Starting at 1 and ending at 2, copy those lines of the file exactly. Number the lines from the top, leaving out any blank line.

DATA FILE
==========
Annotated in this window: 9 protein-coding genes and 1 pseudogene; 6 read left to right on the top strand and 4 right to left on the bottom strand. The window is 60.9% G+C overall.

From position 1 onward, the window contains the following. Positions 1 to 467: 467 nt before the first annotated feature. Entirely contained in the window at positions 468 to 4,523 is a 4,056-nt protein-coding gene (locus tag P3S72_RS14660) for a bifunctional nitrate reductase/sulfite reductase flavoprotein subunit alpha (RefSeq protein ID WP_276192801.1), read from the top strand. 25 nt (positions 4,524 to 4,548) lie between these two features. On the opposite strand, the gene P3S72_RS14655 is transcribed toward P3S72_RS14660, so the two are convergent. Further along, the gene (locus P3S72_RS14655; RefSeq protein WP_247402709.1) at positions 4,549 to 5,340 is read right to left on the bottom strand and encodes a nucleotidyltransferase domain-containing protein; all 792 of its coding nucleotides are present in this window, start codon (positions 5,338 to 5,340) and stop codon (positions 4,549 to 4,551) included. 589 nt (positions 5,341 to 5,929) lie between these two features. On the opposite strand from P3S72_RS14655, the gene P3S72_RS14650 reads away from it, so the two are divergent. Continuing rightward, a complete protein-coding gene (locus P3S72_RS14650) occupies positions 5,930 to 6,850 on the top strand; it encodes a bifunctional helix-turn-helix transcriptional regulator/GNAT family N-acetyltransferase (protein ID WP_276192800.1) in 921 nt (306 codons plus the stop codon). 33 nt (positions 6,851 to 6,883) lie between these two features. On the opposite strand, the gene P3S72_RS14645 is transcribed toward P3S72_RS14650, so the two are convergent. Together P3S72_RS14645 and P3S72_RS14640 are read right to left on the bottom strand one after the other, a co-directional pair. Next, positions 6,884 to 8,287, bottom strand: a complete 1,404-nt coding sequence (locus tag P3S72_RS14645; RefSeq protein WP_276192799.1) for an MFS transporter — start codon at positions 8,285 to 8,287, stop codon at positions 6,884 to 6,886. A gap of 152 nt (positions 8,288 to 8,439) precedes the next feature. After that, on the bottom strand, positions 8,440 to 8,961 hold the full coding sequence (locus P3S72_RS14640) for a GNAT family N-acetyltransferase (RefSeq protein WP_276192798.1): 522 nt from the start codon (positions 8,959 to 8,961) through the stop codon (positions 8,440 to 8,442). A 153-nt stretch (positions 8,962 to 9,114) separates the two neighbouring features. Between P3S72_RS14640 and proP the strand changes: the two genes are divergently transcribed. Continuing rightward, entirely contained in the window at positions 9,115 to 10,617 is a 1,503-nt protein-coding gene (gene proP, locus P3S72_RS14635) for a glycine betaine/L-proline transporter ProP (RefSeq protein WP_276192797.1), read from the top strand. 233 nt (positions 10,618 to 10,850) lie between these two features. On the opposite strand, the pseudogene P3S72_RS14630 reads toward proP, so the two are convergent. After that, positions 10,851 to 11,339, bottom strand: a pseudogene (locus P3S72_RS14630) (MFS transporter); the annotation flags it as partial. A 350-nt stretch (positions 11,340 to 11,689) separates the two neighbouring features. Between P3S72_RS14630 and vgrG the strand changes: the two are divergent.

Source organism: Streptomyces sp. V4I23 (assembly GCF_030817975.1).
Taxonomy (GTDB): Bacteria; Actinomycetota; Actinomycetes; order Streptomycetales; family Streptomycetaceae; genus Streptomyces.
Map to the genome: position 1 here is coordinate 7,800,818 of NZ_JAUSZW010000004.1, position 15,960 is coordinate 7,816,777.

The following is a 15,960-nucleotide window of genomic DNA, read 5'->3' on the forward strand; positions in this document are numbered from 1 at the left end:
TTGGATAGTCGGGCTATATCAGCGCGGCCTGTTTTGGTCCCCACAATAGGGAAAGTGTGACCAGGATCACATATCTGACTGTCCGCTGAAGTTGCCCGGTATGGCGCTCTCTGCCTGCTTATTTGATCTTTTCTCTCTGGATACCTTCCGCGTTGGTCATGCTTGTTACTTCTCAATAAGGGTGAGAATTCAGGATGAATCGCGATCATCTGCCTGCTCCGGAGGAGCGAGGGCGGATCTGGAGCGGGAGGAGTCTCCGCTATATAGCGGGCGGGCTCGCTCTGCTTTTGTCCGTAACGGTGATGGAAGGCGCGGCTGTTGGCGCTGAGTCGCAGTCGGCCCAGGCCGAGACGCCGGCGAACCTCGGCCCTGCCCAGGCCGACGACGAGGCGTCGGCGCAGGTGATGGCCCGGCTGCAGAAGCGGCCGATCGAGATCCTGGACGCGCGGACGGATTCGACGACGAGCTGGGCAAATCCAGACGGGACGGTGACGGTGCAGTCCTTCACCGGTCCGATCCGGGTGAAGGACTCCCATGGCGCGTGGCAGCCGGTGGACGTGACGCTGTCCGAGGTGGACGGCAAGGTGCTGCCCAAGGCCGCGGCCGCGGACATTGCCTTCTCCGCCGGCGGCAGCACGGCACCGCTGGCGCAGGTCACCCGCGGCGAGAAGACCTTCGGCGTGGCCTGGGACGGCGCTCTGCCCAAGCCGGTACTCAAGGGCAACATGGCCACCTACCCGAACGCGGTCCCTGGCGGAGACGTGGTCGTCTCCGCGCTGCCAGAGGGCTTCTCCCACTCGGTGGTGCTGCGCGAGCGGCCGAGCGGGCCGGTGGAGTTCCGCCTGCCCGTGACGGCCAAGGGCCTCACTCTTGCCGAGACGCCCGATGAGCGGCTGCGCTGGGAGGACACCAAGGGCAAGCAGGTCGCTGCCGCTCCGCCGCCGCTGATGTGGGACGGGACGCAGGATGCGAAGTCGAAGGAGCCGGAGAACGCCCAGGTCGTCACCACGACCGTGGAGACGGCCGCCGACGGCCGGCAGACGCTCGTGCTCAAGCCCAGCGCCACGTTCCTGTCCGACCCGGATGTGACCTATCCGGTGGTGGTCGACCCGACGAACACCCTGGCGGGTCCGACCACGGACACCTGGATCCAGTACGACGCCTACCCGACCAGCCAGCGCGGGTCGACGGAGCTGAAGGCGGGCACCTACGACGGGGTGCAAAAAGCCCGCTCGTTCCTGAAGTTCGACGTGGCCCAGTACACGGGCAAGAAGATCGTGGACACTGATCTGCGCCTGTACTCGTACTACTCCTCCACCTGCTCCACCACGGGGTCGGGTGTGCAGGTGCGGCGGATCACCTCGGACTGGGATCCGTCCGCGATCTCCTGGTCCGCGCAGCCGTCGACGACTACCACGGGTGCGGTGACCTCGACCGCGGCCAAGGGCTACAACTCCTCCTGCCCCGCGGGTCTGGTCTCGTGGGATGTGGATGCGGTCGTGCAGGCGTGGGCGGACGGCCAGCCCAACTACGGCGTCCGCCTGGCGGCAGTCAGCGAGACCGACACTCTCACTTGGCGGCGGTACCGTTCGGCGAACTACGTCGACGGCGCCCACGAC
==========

Annotated in this window: 9 protein-coding genes and 1 pseudogene; 6 read left to right on the top strand and 4 right to left on the bottom strand. The window is 60.9% G+C overall.

From position 1 onward, the window contains the following. Positions 1 to 467: 467 nt before the first annotated feature. Entirely contained in the window at positions 468 to 4,523 is a 4,056-nt protein-coding gene (locus tag P3S72_RS14660) for a bifunctional nitrate reductase/sulfite reductase flavoprotein subunit alpha (RefSeq protein ID WP_276192801.1), read from the top strand. 25 nt (positions 4,524 to 4,548) lie between these two features. On the opposite strand, the gene P3S72_RS14655 is transcribed toward P3S72_RS14660, so the two are convergent. Further along, the gene (locus P3S72_RS14655; RefSeq protein WP_247402709.1) at positions 4,549 to 5,340 is read right to left on the bottom strand and encodes a nucleotidyltransferase domain-containing protein; all 792 of its coding nucleotides are present in this window, start codon (positions 5,338 to 5,340) and stop codon (positions 4,549 to 4,551) included. 589 nt (positions 5,341 to 5,929) lie between these two features. On the opposite strand from P3S72_RS14655, the gene P3S72_RS14650 reads away from it, so the two are divergent. Continuing rightward, a complete protein-coding gene (locus P3S72_RS14650) occupies positions 5,930 to 6,850 on the top strand; it encodes a bifunctional helix-turn-helix transcriptional regulator/GNAT family N-acetyltransferase (protein ID WP_276192800.1) in 921 nt (306 codons plus the stop codon). 33 nt (positions 6,851 to 6,883) lie between these two features. On the opposite strand, the gene P3S72_RS14645 is transcribed toward P3S72_RS14650, so the two are convergent. Together P3S72_RS14645 and P3S72_RS14640 are read right to left on the bottom strand one after the other, a co-directional pair. Next, positions 6,884 to 8,287, bottom strand: a complete 1,404-nt coding sequence (locus tag P3S72_RS14645; RefSeq protein WP_276192799.1) for an MFS transporter — start codon at positions 8,285 to 8,287, stop codon at positions 6,884 to 6,886. A gap of 152 nt (positions 8,288 to 8,439) precedes the next feature. After that, on the bottom strand, positions 8,440 to 8,961 hold the full coding sequence (locus P3S72_RS14640) for a GNAT family N-acetyltransferase (RefSeq protein WP_276192798.1): 522 nt from the start codon (positions 8,959 to 8,961) through the stop codon (positions 8,440 to 8,442). A 153-nt stretch (positions 8,962 to 9,114) separates the two neighbouring features. Between P3S72_RS14640 and proP the strand changes: the two genes are divergently transcribed. Continuing rightward, entirely contained in the window at positions 9,115 to 10,617 is a 1,503-nt protein-coding gene (gene proP, locus P3S72_RS14635) for a glycine betaine/L-proline transporter ProP (RefSeq protein WP_276192797.1), read from the top strand. 233 nt (positions 10,618 to 10,850) lie between these two features. On the opposite strand, the pseudogene P3S72_RS14630 reads toward proP, so the two are convergent. After that, positions 10,851 to 11,339, bottom strand: a pseudogene (locus P3S72_RS14630) (MFS transporter); the annotation flags it as partial. A 350-nt stretch (positions 11,340 to 11,689) separates the two neighbouring features. Between P3S72_RS14630 and vgrG the strand changes: the two are divergent.